And maybe you’re like me. Maybe you wake up in the mornings and turn your TV on. Maybe you flip channels. Maybe you see talking heads in business suits.

I watched a fifteen-year-old boy with cerebral palsy hit a baseball. It was something else. His father pitched full speed from the mound, just like a major-leaguer. The boy held the bat with unsteady hands.


Base hit.

The kid smacked it so hard it made the fence. His mother cheered in the bleachers. So did I.

The fifteen-year-old didn’t even run. He started to cry. So did his daddy. They held each other in the batter’s box for awhile.

“You don’t understand,” said his mother. “They’ve been working on just HOLDING a bat for years. He NEVER gets a hit.”

He did today.

Tanya—I meet her in the Walmart. She has six children with her. The oldest is pushing the cart. Two are in the basket. Three follow.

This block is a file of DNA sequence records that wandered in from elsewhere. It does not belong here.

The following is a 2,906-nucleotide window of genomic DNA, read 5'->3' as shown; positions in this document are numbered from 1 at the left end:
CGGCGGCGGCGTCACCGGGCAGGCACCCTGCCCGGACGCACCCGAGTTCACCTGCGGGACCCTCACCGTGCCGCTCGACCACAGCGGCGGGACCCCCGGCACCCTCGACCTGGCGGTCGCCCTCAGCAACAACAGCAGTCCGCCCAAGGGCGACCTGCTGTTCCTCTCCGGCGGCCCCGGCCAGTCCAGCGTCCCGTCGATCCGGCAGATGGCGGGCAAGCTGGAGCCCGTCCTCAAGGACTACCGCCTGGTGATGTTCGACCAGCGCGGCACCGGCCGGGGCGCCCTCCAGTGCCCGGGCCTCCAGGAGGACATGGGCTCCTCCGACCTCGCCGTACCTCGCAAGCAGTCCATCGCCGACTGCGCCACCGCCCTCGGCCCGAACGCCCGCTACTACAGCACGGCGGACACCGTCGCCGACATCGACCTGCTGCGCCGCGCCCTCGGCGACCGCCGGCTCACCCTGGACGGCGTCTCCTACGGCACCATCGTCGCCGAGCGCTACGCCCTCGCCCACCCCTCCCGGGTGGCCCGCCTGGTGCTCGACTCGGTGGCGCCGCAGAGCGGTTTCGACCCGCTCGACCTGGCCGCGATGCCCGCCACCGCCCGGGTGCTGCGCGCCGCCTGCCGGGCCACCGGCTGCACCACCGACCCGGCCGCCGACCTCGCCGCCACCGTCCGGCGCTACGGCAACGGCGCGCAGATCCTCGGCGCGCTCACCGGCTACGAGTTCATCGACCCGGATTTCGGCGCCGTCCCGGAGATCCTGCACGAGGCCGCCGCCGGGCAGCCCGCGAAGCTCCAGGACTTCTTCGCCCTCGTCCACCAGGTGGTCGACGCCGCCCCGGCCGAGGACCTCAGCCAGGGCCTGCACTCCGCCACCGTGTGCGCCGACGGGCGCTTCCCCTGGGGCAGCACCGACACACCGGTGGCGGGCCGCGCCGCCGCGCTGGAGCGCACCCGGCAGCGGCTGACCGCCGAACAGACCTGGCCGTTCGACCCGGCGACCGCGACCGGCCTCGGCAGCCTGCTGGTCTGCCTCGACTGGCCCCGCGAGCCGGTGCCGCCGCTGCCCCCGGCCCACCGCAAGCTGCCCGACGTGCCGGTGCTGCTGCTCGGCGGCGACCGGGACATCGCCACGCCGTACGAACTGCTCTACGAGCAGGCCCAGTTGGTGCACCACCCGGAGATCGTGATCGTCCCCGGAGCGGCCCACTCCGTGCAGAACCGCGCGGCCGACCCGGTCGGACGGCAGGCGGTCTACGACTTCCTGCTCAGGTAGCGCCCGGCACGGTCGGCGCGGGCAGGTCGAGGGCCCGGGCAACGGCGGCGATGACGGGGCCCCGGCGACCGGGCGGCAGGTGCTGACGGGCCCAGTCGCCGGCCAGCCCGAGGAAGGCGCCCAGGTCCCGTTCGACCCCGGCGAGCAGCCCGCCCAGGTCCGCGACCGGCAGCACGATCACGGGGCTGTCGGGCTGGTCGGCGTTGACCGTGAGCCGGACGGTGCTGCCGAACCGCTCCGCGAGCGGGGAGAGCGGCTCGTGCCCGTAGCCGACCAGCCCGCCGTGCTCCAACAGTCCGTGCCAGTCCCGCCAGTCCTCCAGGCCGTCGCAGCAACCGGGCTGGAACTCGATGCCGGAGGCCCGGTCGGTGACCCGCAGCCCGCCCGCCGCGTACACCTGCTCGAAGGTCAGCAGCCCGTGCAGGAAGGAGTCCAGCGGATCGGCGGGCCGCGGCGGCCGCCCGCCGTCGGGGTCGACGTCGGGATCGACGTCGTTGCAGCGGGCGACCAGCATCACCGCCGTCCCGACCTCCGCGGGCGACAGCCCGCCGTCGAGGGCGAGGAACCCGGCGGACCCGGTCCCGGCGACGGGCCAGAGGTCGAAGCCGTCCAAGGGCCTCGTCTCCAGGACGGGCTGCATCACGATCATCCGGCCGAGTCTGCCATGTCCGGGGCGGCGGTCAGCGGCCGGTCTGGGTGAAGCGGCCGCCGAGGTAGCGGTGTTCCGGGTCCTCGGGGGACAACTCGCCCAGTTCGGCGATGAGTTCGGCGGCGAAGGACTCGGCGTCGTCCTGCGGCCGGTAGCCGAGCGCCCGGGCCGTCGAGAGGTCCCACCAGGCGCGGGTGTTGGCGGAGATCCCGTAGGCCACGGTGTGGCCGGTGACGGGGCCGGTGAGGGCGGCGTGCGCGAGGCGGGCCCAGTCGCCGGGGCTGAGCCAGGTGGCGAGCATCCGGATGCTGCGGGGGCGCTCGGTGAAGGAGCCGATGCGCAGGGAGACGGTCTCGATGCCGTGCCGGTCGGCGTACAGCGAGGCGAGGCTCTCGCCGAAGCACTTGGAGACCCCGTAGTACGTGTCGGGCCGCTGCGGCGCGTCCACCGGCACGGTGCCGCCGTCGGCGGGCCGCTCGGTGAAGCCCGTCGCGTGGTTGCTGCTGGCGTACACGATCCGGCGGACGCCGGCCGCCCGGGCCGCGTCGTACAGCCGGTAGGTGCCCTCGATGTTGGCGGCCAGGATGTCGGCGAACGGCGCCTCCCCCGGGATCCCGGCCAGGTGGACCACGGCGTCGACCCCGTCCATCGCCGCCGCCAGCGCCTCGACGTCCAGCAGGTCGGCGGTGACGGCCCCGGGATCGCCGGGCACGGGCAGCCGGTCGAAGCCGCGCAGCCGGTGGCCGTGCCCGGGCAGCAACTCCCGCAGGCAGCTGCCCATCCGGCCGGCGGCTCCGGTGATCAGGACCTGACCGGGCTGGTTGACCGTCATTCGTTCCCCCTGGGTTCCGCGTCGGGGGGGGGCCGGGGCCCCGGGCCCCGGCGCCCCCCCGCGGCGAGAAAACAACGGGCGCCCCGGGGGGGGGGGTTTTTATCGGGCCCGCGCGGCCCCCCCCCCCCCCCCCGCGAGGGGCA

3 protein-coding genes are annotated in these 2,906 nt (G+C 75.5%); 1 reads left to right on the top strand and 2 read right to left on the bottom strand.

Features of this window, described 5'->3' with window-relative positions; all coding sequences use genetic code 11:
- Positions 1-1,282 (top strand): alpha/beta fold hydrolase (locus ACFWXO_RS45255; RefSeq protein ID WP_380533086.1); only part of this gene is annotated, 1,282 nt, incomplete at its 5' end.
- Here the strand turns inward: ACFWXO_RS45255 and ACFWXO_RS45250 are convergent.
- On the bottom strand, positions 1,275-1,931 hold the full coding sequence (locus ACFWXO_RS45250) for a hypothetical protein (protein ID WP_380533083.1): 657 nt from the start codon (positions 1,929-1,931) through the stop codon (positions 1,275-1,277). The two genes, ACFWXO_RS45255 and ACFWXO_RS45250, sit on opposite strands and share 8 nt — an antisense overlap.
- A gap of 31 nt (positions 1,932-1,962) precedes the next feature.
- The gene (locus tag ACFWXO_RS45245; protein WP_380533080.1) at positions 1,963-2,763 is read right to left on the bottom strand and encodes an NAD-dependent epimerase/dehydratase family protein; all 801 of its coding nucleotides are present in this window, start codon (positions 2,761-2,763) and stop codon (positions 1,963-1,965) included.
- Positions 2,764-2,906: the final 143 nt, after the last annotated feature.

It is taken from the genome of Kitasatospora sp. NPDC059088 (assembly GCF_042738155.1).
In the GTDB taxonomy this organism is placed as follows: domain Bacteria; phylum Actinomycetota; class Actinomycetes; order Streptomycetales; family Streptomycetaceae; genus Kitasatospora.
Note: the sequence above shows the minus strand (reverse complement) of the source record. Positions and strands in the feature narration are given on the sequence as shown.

These are not her biological children.

Tanya’s been fostering for a long time. She used to do it with her husband—he died several years ago.

Her husband had been raised in the foster system. He had been passionate about fostering.

“We used to spend every dime we made on these kids,” she says. “My

husband would say, ‘If you only knew how hard it is growing up feeling like nobody wants you. I know what it’s like.’”

After his death, she carried on his tradition. And even though she’s unmarried, she welcomes new kids by the handful.

Yolanda. She is from Ecuador. She was a victim of human-trafficking. She was saved. Since then, she’s made a new life for herself. She is about to become a certified personal fitness trainer.

As part of her rehabilitation, she started spending time in gyms. She enjoyed it so much that she decided to make it her profession.

“I LOVE working out,” says Yolanda. “I take out all my angry thoughts on these machines.”